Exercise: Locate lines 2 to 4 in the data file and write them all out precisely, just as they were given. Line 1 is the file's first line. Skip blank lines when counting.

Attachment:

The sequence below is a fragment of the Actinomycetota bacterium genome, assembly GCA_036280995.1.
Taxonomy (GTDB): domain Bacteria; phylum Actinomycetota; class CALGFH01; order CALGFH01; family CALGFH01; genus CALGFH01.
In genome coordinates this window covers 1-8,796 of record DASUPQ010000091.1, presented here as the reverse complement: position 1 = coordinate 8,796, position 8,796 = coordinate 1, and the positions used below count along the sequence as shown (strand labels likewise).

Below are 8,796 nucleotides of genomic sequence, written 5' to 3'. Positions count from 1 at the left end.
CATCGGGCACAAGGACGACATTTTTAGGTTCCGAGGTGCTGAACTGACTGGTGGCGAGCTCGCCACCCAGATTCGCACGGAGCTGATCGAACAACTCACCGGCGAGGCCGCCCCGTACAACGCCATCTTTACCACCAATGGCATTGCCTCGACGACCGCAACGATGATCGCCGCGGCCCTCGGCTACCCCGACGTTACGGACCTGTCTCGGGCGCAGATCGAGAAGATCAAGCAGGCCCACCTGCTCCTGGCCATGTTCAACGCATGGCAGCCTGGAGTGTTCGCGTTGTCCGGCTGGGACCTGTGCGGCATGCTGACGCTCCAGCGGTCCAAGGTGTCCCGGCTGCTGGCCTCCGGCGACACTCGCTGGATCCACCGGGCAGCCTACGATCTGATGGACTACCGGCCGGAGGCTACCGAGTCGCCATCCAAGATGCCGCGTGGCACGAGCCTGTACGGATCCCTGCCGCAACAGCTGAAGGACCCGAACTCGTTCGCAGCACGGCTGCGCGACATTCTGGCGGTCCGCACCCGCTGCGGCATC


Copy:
Taxonomy (GTDB): domain Bacteria; phylum Actinomycetota; class CALGFH01; order CALGFH01; family CALGFH01; genus CALGFH01.
In genome coordinates this window covers 1-8,796 of record DASUPQ010000091.1, presented here as the reverse complement: position 1 = coordinate 8,796, position 8,796 = coordinate 1, and the positions used below count along the sequence as shown (strand labels likewise).

Below are 8,796 nucleotides of genomic sequence, written 5' to 3'. Positions count from 1 at the left end.